Originally published in The Ottawa Beatles Fan Club and Newsletter, Vol 1 Number 2, Spring 1996
This is an appreciation of the Beatles. I'm not a journalist or a writer, but I've enjoyed their music for 32 years and I want to share a few thoughts. I've always felt a strong affinity with John Lennon, coming from UK and being born within a few months of him.
We greatly enjoyed the 4 1/2 hour version of the 'Anthology' video (the Europeans got 6 hours), and my first impression was of deja vu for the days when the Beatles first monopolized the newspapers, and I was first in line to buy each album as it appeared. In England, where pop music was not respectable, this was exciting for me, a clandestine Radio Luxembourg listener, and with a father who believed that Lonnie Donnegan was devilish stuff. There was a buzz in the UK air which recognized that the Beatles were special. It was acceptable (if not recommended) to like them, whereas the Rolling Stones had now assumed the serpentine role. The makers of the video have managed to create the feel of the times; some of the magic that accompanied the Four as they progressed their brief career is on the tape.
Unlike the critics and reviewers, I loved the new songs "Free as a Bird" and "Real Love." I'd heard John's original demo of "Free as a Bird" picked up by an Ottawa station from the Internet, and hadn't thought too much of it. But the engaging harmonies and middle eight/four added by the Three and Jeff Lynne transformed it into a tune that I hummed all day. I like George's steel guitar work, and get a warm feeling hearing it wafting across a parking lot or from someone else's radio. Real Love wasn't quite new to me. Brian Murphy my favourite DJ had played John's original "All the little boys and girls" from the "Imagine" set on The Source on Ottawa's CHEZ. Again the work done to commercialize it was excellent and I like it almost as much as "Free as a Bird".
So next day I trotted along to Sams and bought "Anthology 1". After the "Beatles at the BBC" I thought I knew roughly what to expect, but I was pleasantly surprised by the emotions I went through listening to the evolutions of the songs that had become part of me over 30 years. Through the marvels of tape recording, we were time-warped to the 60's and that's exactly how I feel again as I play the CD. It's difficult to describe the feeling to younger generations brought up on disco, Motown, rap or whatever, but in 1963-9 we owned the Beatles: they represented us, and somehow they had the power to pull the glorious melodies out of the ether for us. The tunes that will live forever, matched with evocative words that are so easy to hear that anyone can sing along: no other group has had such impact. My romantic concept of music composition is that a limited number of everlasting tunes are up there waiting to be brought to earth, and once we have them here, there aren't any more good ones till the next generation's quota. The Beatles were the chosen ones to bring down the music of the sixties that will live forever.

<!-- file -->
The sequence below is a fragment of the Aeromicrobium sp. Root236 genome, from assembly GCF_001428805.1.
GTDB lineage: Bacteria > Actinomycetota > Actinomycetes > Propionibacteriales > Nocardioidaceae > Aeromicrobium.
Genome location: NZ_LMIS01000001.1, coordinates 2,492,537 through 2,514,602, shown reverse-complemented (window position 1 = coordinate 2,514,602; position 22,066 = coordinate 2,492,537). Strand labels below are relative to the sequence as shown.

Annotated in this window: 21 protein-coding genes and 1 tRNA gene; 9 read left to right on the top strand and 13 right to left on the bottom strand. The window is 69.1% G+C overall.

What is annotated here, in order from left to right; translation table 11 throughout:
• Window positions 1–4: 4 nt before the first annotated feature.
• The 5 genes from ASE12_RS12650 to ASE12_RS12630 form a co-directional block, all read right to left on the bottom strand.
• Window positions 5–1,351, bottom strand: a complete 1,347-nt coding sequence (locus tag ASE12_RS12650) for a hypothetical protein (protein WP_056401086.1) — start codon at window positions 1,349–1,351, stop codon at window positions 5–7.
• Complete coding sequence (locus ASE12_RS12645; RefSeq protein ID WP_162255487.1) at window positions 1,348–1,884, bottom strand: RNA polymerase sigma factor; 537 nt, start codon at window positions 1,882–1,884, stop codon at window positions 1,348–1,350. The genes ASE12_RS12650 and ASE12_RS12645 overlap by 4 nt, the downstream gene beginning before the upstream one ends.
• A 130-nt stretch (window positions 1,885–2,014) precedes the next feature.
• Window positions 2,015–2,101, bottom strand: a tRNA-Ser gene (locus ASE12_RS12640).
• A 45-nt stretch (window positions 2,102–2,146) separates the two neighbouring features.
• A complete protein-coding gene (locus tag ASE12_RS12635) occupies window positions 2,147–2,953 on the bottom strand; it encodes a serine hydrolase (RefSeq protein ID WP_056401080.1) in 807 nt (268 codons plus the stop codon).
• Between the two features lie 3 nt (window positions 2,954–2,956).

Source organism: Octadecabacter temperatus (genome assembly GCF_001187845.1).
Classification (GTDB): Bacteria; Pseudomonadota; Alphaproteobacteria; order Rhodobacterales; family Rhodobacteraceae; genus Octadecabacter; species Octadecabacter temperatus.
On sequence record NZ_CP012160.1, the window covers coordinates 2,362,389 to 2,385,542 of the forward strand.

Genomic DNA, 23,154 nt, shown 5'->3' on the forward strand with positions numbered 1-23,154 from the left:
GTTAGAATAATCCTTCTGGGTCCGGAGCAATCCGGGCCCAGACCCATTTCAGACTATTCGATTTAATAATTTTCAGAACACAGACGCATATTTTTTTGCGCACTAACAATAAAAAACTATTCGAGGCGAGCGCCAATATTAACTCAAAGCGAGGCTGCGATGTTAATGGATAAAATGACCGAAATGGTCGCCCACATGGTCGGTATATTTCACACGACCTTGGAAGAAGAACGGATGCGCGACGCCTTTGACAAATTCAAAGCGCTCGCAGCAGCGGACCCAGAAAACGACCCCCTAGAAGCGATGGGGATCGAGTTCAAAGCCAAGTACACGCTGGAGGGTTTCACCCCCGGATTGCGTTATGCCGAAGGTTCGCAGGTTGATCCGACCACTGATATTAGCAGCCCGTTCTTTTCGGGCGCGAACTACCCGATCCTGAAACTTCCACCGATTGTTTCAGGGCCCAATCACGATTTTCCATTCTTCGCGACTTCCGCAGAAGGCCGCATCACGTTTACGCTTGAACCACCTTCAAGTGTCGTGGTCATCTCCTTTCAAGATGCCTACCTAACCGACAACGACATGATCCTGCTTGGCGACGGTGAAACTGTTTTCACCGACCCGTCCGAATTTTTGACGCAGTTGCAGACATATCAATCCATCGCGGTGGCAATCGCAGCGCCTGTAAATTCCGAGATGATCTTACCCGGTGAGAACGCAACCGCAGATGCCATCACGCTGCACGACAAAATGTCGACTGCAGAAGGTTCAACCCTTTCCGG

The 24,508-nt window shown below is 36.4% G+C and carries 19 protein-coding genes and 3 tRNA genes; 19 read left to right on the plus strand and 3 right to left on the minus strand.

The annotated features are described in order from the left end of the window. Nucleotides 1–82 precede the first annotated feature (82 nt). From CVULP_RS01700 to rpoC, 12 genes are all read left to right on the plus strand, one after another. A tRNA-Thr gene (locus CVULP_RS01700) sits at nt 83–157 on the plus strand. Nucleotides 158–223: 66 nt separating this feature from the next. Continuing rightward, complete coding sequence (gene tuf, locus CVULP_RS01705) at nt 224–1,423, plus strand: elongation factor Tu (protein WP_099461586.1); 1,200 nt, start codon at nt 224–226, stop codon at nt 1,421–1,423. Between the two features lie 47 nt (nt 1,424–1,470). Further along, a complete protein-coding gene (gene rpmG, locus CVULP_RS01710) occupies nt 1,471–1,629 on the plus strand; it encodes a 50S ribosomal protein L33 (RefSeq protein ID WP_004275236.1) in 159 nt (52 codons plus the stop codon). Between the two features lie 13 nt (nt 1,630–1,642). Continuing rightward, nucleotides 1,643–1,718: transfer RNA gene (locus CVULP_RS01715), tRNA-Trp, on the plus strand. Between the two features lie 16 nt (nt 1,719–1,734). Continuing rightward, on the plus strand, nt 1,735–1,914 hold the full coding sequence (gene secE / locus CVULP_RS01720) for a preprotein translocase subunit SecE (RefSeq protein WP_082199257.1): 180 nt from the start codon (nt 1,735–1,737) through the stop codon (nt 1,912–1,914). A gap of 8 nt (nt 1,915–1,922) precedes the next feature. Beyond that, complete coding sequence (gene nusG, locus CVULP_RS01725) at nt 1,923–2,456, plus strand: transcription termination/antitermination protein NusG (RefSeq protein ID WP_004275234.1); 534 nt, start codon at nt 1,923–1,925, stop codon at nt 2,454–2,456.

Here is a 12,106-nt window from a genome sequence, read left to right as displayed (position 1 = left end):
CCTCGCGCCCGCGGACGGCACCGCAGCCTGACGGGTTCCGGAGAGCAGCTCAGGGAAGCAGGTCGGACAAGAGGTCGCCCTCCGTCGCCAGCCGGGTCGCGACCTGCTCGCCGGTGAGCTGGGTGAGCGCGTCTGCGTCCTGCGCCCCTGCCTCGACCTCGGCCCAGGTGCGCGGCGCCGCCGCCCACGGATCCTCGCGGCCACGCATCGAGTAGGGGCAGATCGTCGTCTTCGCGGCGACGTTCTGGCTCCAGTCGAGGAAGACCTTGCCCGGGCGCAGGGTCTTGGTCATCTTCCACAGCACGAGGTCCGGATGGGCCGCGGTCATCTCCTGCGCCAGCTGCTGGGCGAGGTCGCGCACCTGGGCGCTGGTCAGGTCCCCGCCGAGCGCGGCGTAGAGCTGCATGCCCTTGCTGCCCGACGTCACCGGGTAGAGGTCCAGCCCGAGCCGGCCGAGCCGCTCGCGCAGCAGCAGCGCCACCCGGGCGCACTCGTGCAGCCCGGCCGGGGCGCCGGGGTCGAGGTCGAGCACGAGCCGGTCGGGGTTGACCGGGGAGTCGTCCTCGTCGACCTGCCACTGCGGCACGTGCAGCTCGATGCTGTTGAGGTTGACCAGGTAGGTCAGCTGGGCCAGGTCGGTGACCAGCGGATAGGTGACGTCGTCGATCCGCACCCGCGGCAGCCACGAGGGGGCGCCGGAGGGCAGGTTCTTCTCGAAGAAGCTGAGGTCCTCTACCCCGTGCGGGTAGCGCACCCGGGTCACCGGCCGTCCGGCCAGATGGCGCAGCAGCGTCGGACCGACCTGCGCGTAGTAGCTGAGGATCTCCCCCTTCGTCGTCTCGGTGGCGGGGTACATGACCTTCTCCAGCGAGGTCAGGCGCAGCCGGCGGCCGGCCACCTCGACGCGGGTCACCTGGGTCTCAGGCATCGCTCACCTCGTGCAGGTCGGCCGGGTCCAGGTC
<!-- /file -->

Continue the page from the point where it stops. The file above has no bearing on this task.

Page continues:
I thought I'd get to work on Anthology 1, sorting the songs I'd like to listen to repeatedly. There's a lot of verbal history, but you only need to hear it once. On one of the quotes, John says that at the time they were the best rock band in Britain. I remembered that he was right. This was the era of the instrumental, partly because it's hard to sing well while playing lead or bass guitar; rhythm can be managed quite easily as in skiffle and folk. They were the first successful group to master rock singing and playing at the same time. With "A Hard Day's Night" their singing had developed to sophisticated harmonies with counterpoint, with great tunes. I can still remember the first time I heard it, and marveled. No one else could touch them. How much was theirs, and how much George Martin's contribution is an interesting discussion point on a song-by-song version.
The process of selection onto a cassette is creative for me, but it had an effect I didn't expect. For some reason I decided to play my tape of "With the Beatles", made from my original stereo vinyl disk (the CD is only mono). I selected "Hold me Tight" and played it loud. It was a revelation! I hadn't played this for years. After playing the rougher songs on Anthology, this song hit me as a great rocker (with acceptable stereo balance). So also with the rest of the album...I was enjoying it more than...more than I had in 1963!